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Thread: Hope over experience

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    This Space For Hire Wittenden's Avatar
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    Default Hope over experience

    Have you ever waited for ages to sample a particular beer, and been underwhelmed when you finally tried it? Here in the Low Weald, beers from Thornbridge Hall are as rare as hens' teeth, so when our local Waitrose stocked them I was delighted. At the weekend, I settled down to drink a bottle of Jaipur and Kipling, both beers that the cognoscenti rave over.In both cases,the beer was highly carbonated,so much so that the flavour and aroma were muted. As a control, I had a bottle of Westerham's Viceroy IPA, a beer that I am familiar with, but hadn't drunk for a while, mainly because of the cost.Here, the beer was naturally conditioned, and the level of carbonation much gentler, with a consequential depth of flavour.
    Am I being obtuse in prefering my bottled beers to be "real ale in a bottle"? I accept that natural conditioning can be spoilt by the hands of a less well trained brewer, and that it probably doesn't improve bog standard sub 4% ABV ales, but firms as proficient as Thornbridge Hall should be able to carry out the process to perfection.
    Good beers, but inapropriately presented.Ii'm still waiting to try them from the cask (and preferably on gravity!).
    "At that moment I would have given a kingdom, not for champagne or hock and soda, or hot coffee but for a glass of beer" Marquess Curzon of Kedlestone, Viceroy of India.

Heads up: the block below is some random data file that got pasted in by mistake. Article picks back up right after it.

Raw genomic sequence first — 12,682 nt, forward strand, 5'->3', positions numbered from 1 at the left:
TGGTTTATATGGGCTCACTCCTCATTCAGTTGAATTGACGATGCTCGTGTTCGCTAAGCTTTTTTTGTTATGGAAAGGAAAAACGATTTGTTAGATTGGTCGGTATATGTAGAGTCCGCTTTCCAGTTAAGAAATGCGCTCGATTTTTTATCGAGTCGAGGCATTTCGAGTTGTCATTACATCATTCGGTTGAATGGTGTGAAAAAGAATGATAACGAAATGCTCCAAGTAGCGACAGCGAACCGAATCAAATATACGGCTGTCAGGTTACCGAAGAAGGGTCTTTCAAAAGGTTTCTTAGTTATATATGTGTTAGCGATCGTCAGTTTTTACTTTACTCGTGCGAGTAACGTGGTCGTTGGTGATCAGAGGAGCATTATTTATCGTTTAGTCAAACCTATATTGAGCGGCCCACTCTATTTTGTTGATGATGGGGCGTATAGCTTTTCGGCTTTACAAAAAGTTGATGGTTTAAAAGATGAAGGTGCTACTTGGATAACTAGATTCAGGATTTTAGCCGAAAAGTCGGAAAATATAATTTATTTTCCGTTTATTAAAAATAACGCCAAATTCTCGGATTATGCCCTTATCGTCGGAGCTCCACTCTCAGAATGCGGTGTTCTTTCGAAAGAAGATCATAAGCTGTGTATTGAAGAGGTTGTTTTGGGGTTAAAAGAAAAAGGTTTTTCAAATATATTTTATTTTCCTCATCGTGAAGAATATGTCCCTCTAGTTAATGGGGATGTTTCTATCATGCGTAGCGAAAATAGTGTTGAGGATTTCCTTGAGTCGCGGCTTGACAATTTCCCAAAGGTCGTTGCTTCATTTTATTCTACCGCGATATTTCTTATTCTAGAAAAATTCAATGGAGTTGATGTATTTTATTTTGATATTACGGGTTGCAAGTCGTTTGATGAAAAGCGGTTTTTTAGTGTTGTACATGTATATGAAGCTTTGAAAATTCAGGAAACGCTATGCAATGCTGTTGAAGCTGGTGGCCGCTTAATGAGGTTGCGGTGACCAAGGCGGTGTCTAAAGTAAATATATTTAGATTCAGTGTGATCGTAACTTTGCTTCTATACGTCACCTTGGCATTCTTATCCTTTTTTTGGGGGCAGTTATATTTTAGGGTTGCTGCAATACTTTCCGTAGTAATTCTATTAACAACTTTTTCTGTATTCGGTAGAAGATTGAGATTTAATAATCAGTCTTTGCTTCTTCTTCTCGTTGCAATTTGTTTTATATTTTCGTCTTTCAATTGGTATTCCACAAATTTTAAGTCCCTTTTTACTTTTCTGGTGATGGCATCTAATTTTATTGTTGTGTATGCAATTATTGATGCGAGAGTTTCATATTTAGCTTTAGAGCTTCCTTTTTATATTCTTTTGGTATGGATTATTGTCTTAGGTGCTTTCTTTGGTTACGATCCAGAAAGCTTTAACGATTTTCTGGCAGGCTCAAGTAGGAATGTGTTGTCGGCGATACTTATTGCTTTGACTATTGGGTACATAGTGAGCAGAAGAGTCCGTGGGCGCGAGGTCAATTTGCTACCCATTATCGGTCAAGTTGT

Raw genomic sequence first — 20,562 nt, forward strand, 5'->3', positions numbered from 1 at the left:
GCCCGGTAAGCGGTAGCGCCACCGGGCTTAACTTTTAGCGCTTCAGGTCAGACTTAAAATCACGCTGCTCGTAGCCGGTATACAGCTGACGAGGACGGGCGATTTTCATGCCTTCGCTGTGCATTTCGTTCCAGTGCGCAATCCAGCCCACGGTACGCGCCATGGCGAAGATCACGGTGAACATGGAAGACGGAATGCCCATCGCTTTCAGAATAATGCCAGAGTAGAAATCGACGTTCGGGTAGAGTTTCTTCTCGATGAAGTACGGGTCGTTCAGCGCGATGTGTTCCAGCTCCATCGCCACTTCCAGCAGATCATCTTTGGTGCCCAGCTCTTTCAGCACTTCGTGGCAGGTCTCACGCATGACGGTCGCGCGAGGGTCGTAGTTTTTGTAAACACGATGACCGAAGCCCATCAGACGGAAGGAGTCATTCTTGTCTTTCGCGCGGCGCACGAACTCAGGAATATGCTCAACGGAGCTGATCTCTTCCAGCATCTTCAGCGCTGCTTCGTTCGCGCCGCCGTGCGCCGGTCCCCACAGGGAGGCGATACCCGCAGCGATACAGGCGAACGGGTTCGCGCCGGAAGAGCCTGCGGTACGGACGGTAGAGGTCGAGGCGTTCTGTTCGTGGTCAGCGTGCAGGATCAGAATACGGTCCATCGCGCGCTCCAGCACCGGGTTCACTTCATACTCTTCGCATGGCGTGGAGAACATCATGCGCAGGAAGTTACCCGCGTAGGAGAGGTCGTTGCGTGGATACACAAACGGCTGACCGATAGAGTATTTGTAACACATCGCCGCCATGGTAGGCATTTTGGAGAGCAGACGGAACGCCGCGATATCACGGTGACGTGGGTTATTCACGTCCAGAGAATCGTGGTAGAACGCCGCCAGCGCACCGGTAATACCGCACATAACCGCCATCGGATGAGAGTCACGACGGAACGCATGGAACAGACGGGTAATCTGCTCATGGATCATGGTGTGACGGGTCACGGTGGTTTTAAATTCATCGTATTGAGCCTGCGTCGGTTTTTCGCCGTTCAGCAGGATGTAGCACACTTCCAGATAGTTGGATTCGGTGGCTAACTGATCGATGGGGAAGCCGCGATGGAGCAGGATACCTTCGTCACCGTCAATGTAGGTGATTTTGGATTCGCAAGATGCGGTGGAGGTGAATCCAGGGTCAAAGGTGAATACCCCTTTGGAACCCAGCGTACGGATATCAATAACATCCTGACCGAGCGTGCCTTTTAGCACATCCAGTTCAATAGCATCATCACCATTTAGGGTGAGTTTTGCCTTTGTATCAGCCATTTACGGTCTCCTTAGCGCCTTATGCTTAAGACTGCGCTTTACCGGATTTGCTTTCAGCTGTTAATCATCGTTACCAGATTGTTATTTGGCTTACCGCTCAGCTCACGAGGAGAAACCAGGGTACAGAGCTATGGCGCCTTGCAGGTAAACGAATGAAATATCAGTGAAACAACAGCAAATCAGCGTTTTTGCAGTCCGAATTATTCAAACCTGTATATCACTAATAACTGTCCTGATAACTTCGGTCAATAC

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    We're not really 'ere! trainman's Avatar
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    I haven't found too many bottled beers spoilt by high carbonation and I don't have the knowledge to know why certain beers fail to live up to their cask reputation when presented in bottle form but, in answer to the original question, I thought the Wye Valley HPA my mixed Christmas case was something of a let down. I still haven't managed to sample it from the cask; I knew I should have squeezed another round in at Birmingham's Wellington!
    Hopback Summer Lightning is another which I feel loses something in translation to bottle.
    Others may occasionally appreciate the conversion to bottle where I've noticed that the abv can sometimes be quite different - cbob Harvest Pale rises (cask to bottle) from 3.8% to 4.3% and Adnams Broadside from 4.8% to a whopping 6.3%.
    I hope you manage to find Thornbridge on draught soon Wittenden, Kipling would have been in the running for my beer-of-the-year and I also enjoy the occasional Jaipur, even if some PG cognescenti have been less impressed.

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    This Space For Hire aleandhearty's Avatar
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    Quote Originally Posted by Wittenden View Post
    At the weekend, I settled down to drink a bottle of Jaipur and Kipling, both beers that the cognoscenti rave over.In both cases,the beer was highly carbonated,so much so that the flavour and aroma were muted....Am I being obtuse in prefering my bottled beers to be "real ale in a bottle"? I accept that natural conditioning can be spoilt by the hands of a less well trained brewer, and that it probably doesn't improve bog standard sub 4% ABV ales, but firms as proficient as Thornbridge Hall should be able to carry out the process to perfection.
    Don't know if you saw these articles on carbonation and bottle conditioning first time round on Zak Avery's blog, but you might find them illuminating:

    http://thebeerboy.blogspot.com/searc...%20conditioned